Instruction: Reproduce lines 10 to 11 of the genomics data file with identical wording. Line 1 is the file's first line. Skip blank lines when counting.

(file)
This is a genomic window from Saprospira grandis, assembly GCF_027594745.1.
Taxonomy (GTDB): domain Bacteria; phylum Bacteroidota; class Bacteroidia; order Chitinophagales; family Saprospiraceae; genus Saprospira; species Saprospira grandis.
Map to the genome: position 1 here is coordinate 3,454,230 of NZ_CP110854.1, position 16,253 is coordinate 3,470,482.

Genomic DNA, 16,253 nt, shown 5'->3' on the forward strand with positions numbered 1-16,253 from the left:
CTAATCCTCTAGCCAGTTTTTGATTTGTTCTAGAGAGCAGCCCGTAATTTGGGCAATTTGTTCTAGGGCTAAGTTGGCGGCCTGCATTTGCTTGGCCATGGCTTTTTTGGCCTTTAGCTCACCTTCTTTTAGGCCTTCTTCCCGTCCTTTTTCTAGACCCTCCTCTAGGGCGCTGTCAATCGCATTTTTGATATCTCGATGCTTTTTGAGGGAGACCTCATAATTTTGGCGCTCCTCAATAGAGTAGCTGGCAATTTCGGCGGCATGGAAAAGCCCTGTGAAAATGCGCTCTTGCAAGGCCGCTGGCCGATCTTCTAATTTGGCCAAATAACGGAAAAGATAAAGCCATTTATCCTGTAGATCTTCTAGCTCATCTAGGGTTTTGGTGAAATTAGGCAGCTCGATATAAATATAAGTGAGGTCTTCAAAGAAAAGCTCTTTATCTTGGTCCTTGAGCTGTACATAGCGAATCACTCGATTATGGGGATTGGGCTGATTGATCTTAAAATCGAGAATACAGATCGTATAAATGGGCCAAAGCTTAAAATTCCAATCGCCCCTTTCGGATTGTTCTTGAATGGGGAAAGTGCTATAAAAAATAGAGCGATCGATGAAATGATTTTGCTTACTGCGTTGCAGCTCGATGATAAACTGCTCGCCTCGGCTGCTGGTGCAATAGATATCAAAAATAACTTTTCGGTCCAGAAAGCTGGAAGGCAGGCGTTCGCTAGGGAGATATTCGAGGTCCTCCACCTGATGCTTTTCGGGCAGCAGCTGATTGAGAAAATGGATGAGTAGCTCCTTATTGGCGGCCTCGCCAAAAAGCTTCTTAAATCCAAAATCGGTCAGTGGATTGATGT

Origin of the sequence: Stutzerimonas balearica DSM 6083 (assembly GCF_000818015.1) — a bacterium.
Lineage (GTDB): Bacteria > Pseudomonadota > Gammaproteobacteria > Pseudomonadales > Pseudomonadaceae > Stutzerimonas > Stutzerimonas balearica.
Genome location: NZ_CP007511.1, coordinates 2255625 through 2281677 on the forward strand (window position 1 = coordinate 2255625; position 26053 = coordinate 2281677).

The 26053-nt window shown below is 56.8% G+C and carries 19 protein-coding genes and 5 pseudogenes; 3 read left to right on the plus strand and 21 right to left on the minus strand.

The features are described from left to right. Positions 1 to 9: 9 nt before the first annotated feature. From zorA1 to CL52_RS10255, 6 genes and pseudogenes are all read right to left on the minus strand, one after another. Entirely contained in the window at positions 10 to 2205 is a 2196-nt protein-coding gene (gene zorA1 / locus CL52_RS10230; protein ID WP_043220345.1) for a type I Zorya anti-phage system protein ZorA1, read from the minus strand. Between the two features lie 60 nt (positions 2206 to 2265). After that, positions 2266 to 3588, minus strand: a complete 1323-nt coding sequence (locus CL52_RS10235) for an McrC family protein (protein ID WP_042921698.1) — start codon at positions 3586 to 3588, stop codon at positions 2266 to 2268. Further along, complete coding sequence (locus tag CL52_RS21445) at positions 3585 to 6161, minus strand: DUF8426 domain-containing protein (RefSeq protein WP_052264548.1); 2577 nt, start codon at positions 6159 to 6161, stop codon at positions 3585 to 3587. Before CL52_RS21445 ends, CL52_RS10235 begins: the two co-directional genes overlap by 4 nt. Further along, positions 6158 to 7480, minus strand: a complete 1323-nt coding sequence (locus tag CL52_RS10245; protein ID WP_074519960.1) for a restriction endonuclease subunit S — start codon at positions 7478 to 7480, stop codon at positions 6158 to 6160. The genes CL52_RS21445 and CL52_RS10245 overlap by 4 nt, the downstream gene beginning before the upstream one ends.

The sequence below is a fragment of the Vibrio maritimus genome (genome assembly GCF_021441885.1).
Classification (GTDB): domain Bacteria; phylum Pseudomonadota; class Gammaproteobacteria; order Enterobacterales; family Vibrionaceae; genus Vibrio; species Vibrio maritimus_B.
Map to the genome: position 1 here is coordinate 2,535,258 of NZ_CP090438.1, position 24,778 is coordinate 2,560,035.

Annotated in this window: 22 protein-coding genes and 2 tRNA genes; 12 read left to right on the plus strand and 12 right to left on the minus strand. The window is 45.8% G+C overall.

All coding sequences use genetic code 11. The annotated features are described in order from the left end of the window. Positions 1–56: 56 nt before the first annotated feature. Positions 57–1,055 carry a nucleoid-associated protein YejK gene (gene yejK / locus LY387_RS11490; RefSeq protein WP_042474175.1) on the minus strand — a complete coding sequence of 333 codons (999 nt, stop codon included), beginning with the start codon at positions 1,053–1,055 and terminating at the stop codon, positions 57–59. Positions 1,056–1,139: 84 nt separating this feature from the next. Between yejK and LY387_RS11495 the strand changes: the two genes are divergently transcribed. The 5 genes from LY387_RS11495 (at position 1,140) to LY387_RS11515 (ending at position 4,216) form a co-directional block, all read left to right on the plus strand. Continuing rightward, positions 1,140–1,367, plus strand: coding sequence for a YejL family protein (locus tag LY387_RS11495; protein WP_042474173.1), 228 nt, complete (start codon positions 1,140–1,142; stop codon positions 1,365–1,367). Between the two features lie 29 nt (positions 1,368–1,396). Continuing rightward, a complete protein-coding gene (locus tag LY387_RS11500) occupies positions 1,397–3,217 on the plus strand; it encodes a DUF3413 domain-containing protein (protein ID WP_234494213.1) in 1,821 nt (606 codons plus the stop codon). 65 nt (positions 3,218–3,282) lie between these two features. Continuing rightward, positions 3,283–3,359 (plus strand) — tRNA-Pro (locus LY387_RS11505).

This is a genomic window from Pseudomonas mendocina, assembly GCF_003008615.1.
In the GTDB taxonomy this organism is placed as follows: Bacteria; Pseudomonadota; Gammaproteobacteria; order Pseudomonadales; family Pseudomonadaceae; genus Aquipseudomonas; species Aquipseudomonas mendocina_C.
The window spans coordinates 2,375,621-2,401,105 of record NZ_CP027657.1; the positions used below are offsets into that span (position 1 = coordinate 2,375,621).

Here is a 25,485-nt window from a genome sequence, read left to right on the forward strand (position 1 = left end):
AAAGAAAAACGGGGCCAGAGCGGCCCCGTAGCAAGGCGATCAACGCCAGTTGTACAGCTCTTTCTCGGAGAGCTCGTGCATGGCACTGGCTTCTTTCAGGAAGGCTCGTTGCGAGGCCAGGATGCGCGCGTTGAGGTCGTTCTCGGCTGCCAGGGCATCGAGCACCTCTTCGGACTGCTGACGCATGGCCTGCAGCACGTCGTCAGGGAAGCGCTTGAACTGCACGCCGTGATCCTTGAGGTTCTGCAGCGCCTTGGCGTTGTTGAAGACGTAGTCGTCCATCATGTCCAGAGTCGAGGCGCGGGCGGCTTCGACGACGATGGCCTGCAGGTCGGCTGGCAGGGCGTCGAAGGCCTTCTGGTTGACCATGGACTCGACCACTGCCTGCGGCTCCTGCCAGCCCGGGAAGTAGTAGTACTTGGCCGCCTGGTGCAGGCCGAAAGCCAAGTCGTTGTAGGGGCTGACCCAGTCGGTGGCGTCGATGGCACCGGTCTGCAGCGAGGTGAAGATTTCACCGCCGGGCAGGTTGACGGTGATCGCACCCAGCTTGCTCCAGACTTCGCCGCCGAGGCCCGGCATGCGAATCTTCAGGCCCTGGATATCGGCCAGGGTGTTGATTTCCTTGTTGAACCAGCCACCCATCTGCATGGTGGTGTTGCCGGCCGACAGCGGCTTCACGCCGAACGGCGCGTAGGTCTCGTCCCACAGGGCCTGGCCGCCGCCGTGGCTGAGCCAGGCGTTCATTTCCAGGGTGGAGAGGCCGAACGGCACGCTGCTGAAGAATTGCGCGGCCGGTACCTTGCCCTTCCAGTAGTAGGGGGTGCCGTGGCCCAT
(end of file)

The features are described from left to right. Positions 1 to 9: 9 nt before the first annotated feature. From zorA1 to CL52_RS10255, 6 genes and pseudogenes are all read right to left on the minus strand, one after another. Entirely contained in the window at positions 10 to 2205 is a 2196-nt protein-coding gene (gene zorA1 / locus CL52_RS10230; protein ID WP_043220345.1) for a type I Zorya anti-phage system protein ZorA1, read from the minus strand. Between the two features lie 60 nt (positions 2206 to 2265). After that, positions 2266 to 3588, minus strand: a complete 1323-nt coding sequence (locus CL52_RS10235) for an McrC family protein (protein ID WP_042921698.1) — start codon at positions 3586 to 3588, stop codon at positions 2266 to 2268. Further along, complete coding sequence (locus tag CL52_RS21445) at positions 3585 to 6161, minus strand: DUF8426 domain-containing protein (RefSeq protein WP_052264548.1); 2577 nt, start codon at positions 6159 to 6161, stop codon at positions 3585 to 3587. Before CL52_RS21445 ends, CL52_RS10235 begins: the two co-directional genes overlap by 4 nt. Further along, positions 6158 to 7480, minus strand: a complete 1323-nt coding sequence (locus tag CL52_RS10245; protein ID WP_074519960.1) for a restriction endonuclease subunit S — start codon at positions 7478 to 7480, stop codon at positions 6158 to 6160. The genes CL52_RS21445 and CL52_RS10245 overlap by 4 nt, the downstream gene beginning before the upstream one ends.

The sequence below is a fragment of the Vibrio maritimus genome (genome assembly GCF_021441885.1).